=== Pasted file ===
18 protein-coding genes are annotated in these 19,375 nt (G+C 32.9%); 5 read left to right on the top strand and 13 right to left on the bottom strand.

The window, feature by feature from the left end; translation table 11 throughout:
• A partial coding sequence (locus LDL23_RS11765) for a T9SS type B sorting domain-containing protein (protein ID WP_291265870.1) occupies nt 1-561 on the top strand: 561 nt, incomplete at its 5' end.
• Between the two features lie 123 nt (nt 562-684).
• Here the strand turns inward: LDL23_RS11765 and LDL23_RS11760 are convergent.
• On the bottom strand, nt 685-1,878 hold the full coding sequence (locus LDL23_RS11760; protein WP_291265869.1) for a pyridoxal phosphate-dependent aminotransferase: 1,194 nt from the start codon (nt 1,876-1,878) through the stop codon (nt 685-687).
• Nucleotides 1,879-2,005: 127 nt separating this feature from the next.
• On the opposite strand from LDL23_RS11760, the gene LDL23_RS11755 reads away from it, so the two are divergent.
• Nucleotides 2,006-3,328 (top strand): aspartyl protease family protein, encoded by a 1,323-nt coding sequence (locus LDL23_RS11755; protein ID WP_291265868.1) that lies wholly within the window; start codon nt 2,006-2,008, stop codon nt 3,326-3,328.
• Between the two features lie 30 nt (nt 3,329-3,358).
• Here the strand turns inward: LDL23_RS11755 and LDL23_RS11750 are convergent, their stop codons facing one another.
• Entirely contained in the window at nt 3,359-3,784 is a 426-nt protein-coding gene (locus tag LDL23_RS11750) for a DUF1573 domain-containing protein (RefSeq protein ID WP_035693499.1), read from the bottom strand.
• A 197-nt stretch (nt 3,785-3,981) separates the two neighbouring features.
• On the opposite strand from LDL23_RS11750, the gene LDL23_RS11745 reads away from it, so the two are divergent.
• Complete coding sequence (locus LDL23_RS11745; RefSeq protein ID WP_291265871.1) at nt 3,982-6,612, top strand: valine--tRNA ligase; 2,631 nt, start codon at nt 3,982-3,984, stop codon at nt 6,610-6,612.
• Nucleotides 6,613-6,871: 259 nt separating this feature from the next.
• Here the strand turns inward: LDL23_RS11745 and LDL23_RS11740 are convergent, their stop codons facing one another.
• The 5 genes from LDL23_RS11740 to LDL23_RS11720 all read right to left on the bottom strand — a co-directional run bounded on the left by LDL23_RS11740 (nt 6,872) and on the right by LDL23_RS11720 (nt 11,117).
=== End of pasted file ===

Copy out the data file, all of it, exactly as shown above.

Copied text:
18 protein-coding genes are annotated in these 19,375 nt (G+C 32.9%); 5 read left to right on the top strand and 13 right to left on the bottom strand.

The window, feature by feature from the left end; translation table 11 throughout:
• A partial coding sequence (locus LDL23_RS11765) for a T9SS type B sorting domain-containing protein (protein ID WP_291265870.1) occupies nt 1-561 on the top strand: 561 nt, incomplete at its 5' end.
• Between the two features lie 123 nt (nt 562-684).
• Here the strand turns inward: LDL23_RS11765 and LDL23_RS11760 are convergent.
• On the bottom strand, nt 685-1,878 hold the full coding sequence (locus LDL23_RS11760; protein WP_291265869.1) for a pyridoxal phosphate-dependent aminotransferase: 1,194 nt from the start codon (nt 1,876-1,878) through the stop codon (nt 685-687).
• Nucleotides 1,879-2,005: 127 nt separating this feature from the next.
• On the opposite strand from LDL23_RS11760, the gene LDL23_RS11755 reads away from it, so the two are divergent.
• Nucleotides 2,006-3,328 (top strand): aspartyl protease family protein, encoded by a 1,323-nt coding sequence (locus LDL23_RS11755; protein ID WP_291265868.1) that lies wholly within the window; start codon nt 2,006-2,008, stop codon nt 3,326-3,328.
• Between the two features lie 30 nt (nt 3,329-3,358).
• Here the strand turns inward: LDL23_RS11755 and LDL23_RS11750 are convergent, their stop codons facing one another.
• Entirely contained in the window at nt 3,359-3,784 is a 426-nt protein-coding gene (locus tag LDL23_RS11750) for a DUF1573 domain-containing protein (RefSeq protein ID WP_035693499.1), read from the bottom strand.
• A 197-nt stretch (nt 3,785-3,981) separates the two neighbouring features.
• On the opposite strand from LDL23_RS11750, the gene LDL23_RS11745 reads away from it, so the two are divergent.
• Complete coding sequence (locus LDL23_RS11745; RefSeq protein ID WP_291265871.1) at nt 3,982-6,612, top strand: valine--tRNA ligase; 2,631 nt, start codon at nt 3,982-3,984, stop codon at nt 6,610-6,612.
• Nucleotides 6,613-6,871: 259 nt separating this feature from the next.
• Here the strand turns inward: LDL23_RS11745 and LDL23_RS11740 are convergent, their stop codons facing one another.
• The 5 genes from LDL23_RS11740 to LDL23_RS11720 all read right to left on the bottom strand — a co-directional run bounded on the left by LDL23_RS11740 (nt 6,872) and on the right by LDL23_RS11720 (nt 11,117).